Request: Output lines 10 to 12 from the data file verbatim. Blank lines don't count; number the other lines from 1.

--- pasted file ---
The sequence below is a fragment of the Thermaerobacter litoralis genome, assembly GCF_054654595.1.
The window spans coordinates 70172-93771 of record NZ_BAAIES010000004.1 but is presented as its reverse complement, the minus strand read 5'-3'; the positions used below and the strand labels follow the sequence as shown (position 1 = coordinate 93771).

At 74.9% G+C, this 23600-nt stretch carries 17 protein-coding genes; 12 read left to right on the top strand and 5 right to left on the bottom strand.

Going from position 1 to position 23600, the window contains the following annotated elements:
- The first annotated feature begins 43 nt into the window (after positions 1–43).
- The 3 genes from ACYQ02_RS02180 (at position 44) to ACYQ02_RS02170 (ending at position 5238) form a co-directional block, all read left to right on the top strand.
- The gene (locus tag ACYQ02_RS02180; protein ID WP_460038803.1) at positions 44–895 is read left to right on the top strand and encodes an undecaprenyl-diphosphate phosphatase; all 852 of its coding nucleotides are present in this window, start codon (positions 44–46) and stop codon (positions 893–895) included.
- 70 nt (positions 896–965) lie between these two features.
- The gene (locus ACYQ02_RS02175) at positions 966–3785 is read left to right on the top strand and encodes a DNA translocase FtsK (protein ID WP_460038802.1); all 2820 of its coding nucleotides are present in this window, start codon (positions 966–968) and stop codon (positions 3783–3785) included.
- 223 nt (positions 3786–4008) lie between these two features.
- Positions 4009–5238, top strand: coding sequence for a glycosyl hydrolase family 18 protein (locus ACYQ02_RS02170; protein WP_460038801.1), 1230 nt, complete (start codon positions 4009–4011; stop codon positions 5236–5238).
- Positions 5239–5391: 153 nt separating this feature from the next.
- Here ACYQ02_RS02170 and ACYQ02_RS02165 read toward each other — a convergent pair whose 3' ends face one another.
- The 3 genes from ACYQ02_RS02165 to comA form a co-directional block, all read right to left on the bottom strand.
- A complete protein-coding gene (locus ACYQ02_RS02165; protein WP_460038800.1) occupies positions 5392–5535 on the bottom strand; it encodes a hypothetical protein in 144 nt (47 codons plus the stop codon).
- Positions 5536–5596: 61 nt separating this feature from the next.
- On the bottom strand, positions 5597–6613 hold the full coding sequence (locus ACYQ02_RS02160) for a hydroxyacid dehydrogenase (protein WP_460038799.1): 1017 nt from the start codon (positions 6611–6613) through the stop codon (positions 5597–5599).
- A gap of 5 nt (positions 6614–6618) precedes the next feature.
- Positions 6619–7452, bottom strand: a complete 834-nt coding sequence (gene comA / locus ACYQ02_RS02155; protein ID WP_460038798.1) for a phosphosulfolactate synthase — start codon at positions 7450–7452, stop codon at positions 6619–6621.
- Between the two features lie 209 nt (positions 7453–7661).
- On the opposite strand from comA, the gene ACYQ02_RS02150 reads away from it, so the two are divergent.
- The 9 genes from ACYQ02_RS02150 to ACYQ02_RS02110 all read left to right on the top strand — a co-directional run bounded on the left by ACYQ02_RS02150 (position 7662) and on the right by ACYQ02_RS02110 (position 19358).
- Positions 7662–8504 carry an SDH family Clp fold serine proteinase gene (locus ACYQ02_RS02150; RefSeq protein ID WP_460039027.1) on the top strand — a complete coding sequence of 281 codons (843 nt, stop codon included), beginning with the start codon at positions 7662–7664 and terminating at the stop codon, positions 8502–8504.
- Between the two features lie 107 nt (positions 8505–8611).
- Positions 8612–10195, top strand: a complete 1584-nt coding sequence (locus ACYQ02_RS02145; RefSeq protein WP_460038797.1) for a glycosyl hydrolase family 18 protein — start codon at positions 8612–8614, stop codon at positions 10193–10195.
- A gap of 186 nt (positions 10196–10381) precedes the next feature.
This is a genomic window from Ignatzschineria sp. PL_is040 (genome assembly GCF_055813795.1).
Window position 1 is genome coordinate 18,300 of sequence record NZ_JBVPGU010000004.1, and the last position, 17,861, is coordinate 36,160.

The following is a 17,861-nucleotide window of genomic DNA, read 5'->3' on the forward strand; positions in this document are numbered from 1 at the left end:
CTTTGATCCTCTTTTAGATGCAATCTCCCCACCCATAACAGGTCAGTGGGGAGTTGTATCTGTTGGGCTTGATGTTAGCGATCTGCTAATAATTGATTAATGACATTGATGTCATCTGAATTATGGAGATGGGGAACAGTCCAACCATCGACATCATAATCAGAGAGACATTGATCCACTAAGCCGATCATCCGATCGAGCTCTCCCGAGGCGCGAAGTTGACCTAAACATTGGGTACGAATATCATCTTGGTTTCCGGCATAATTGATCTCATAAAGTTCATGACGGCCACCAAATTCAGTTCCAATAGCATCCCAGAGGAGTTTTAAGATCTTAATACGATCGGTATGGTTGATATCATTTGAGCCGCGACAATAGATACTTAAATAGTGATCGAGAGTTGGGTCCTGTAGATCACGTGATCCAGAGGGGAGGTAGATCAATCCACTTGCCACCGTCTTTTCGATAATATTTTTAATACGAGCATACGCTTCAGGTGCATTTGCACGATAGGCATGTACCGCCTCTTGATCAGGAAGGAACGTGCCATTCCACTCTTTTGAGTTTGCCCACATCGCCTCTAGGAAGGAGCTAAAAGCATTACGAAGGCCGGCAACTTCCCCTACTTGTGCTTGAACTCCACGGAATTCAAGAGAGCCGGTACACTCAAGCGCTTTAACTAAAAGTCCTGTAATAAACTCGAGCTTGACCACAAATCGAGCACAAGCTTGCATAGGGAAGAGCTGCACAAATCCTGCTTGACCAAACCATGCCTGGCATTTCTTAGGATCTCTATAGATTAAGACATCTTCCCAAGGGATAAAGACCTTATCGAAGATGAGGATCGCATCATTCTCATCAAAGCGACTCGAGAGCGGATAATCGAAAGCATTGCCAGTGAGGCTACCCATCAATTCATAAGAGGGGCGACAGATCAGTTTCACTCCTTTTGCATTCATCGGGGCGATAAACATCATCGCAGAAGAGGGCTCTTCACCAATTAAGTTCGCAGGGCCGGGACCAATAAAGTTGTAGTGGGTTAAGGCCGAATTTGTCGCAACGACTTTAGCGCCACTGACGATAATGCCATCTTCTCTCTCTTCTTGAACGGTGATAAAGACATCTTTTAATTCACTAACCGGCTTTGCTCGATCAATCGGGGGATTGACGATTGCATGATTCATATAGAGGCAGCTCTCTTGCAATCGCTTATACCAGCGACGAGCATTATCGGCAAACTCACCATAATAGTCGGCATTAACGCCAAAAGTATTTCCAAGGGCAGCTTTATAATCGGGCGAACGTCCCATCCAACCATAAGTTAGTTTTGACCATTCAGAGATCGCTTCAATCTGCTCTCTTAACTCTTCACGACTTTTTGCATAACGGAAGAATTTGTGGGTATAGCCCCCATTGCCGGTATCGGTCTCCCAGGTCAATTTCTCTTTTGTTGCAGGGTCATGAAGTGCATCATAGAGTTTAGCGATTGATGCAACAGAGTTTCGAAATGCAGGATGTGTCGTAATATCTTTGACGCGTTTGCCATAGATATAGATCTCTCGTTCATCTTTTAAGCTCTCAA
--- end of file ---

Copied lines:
- 223 nt (positions 3786–4008) lie between these two features.
- Positions 4009–5238, top strand: coding sequence for a glycosyl hydrolase family 18 protein (locus ACYQ02_RS02170; protein WP_460038801.1), 1230 nt, complete (start codon positions 4009–4011; stop codon positions 5236–5238).
- Positions 5239–5391: 153 nt separating this feature from the next.